Members of the US women’s soccer team have reached a historic agreement with their board of directors to end a six-year legal battle over pay equity. The deal promises them $24 million in bonuses as well as rewards similar to those of the men.
American Football and the players announced an agreement Tuesday to split the players by $22 million, about a third of what they sought for compensation. US Soccer has also agreed to create a $2 million fund for players in their careers after soccer and charitable efforts aimed at supporting women’s sports.
American football has committed to providing an equal rate of pay for women’s and men’s national teams, including World Cup bonuses, subject to collective bargaining agreements with unions that represent women and men separately.
“For our generation, knowing we’re going to leave the game in a much better place than when we found it was everything,” said American midfielder Megan Rapinoe. “That’s it because, frankly, there is no justice in all of this if we don’t make sure it doesn’t happen again.”
The settlement was a victory for the players, Who inspired fans to chant “Equal pay!” when they They won the World Cup for the second time in a row in France in 2019. This was a success for US Soccer President Cindy Barlow Kohn, a former player who took over the presidency of the Federation in March 2020.
Cone replaced Carlos Cordero, who quit After the union filed a legal file that claimed that women had less physical ability and responsibility than their male counterparts.
“This is just one step towards rebuilding the relationship with the women’s team. I think this is a great achievement and I am excited about the future and working with them,” said Kuhn. “We can now shift the focus to other things and, most importantly, grow the game at all levels and increase opportunities for girls and women.” .”
Five USWNT stars, led by Rapinoe and striker Alex Morgan, began the challenge with a complaint to the Federal Equal Employment Opportunity Commission in April 2016. The players filed a lawsuit three years later, seeking damages under the federal Equal Pay Act and Title VII of the Civil Rights Act.
The two sides settled on the working conditions part In December 2020, dealing with issues such as charter flights, accommodation and playing surfaces. They were scheduled to plead on March 7 to the Court of Appeal in an attempt to restore the equal portion of pay to its previous status He was originally fired by a judge.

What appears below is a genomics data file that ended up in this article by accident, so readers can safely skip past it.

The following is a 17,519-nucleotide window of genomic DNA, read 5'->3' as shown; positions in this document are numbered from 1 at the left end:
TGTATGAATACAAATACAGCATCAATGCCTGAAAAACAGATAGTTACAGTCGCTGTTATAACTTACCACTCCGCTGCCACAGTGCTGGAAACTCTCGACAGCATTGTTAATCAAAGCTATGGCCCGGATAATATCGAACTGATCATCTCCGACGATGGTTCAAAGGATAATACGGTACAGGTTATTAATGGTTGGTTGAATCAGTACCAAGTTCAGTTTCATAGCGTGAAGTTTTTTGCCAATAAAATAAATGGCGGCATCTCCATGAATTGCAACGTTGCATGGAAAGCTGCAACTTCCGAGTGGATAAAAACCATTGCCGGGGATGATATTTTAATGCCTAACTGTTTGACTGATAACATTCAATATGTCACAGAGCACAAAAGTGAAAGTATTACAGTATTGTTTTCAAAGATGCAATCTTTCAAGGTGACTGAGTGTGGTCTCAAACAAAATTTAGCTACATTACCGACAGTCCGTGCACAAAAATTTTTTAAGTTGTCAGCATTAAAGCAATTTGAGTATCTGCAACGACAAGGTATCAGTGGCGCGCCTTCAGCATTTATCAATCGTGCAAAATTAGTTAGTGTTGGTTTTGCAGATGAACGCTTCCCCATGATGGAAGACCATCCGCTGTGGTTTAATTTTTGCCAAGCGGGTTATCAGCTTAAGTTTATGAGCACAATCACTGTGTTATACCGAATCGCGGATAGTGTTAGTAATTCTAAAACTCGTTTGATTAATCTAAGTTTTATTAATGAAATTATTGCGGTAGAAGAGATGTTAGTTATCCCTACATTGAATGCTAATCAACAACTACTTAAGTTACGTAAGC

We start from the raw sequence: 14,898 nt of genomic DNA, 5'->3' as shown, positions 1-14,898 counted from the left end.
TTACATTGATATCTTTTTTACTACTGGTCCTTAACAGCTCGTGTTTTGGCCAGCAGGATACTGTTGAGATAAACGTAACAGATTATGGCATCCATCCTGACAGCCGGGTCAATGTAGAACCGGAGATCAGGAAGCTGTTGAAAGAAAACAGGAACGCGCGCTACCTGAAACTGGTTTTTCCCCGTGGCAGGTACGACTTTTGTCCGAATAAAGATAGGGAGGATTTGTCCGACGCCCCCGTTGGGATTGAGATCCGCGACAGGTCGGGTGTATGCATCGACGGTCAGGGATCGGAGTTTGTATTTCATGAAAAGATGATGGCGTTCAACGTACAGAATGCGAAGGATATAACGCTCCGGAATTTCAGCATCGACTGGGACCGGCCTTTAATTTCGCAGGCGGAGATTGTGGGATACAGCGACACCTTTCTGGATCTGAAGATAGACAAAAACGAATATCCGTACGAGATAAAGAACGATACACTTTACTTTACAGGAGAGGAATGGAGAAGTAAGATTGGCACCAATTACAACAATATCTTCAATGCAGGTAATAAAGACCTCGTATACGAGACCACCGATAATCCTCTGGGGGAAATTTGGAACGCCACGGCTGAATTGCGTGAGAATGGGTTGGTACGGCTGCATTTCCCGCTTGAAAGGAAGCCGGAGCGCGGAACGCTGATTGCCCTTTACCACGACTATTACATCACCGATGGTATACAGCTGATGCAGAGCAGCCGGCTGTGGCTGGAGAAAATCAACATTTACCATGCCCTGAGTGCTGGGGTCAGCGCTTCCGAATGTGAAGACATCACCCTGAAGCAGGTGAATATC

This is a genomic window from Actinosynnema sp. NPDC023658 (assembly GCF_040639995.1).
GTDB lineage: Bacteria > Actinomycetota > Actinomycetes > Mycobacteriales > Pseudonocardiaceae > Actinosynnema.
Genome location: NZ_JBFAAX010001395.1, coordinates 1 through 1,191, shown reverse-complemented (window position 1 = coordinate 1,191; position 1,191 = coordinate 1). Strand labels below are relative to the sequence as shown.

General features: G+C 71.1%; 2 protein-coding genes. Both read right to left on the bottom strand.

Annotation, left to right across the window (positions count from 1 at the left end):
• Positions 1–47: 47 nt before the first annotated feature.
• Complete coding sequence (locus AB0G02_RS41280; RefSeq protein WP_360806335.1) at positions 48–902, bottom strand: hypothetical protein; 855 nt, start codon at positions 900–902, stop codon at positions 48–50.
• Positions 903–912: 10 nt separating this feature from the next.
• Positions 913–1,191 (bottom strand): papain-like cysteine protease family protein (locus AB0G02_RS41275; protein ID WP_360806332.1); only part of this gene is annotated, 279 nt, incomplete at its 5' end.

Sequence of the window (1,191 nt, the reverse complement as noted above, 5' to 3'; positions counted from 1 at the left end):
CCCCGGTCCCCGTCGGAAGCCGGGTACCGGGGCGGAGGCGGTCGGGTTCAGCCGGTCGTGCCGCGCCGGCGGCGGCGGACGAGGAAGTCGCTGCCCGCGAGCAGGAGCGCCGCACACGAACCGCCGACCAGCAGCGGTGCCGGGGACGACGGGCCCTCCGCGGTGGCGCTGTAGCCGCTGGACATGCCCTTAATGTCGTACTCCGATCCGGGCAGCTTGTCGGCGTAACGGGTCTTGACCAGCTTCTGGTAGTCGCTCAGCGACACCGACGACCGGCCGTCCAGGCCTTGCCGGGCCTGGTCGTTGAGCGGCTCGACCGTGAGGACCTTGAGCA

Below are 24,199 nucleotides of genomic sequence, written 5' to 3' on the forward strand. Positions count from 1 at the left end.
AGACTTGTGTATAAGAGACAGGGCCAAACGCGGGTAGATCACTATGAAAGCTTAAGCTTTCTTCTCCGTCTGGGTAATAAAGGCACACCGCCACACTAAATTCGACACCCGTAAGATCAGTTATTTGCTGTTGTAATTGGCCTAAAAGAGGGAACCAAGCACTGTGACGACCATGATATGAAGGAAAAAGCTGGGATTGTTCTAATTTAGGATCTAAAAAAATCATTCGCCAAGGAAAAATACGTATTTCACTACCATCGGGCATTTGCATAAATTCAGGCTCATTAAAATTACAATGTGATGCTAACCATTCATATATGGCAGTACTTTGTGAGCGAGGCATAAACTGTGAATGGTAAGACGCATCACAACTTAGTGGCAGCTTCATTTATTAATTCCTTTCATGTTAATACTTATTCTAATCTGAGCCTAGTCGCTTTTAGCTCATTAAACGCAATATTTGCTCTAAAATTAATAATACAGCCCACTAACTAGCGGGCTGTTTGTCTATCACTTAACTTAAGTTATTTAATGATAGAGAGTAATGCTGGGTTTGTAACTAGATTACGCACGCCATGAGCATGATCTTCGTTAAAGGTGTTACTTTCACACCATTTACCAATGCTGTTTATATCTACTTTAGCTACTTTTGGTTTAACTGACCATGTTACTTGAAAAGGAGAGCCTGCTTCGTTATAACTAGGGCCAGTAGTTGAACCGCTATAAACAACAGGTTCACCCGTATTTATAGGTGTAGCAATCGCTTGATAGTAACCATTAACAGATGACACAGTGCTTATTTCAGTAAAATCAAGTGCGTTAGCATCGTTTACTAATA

“The settlement announced today is an important step in correcting the many mistakes of the past,” the women’s national team union said in a statement.
While an employment contract has yet to be found and ratified to replace the deal, which expires on March 31, the settlement is a huge step.
“It’s gratifying to feel like we can begin to repair a relationship with US Soccer that was cut off for so many years due to the discrimination we faced,” Morgan said. “To finally get to this moment, it seems we can almost sigh a breath of relief.”
The players were able to put off legal distractions to continue being successful on the pitch.
“The extra hours, the stress, the external pressures, the discrimination we face, I mean sometimes you think why did I give birth to a female?” Morgan said. “Then sometimes you think how amazing it is to be able to fight for something that you really believe in and stand by these women…there was something more than just stepping on the field and wanting to be a starter or wanting to score goals or wanting to Winning or wanting to get glory.”
The $22 million will be divided into individual amounts proposed by players, subject to court approval.
Kuhn said the federation’s approach to the World Cup rewards equation had yet to be determined. The federation so far has bonus payments from FIFA, which allocated $400 million for the 2018 men’s tournament, including $38 million for the French championship, and $30 million for the 2019 women’s tournament, including $4 million for the winning US team. The USWNT has won four World Cups since the program began in 1985. The men haven’t reached the semi-finals since 1930.
The US men’s team plays under CBA terms that expired in December 2018.
Rapinoe has criticized both Cordero and his predecessor, Sunil Gulati, who presided over American football from 2006 to 2018. Cordero wants to get his job back Who is in the elections next month.
“The thing Cindy did was admit what was wrong and apologize for what was wrong,” Rapinoe said. “It was within Sunil’s ability to not discriminate and pay us fairly and equally. He was good at Carlos being able to do that, and they made choices not to… I think Cindy showed a lot of strength in that, and I think the other two, frankly, showed A great deal of vulnerability and they really showed their true colors in letting this happen for so long.”
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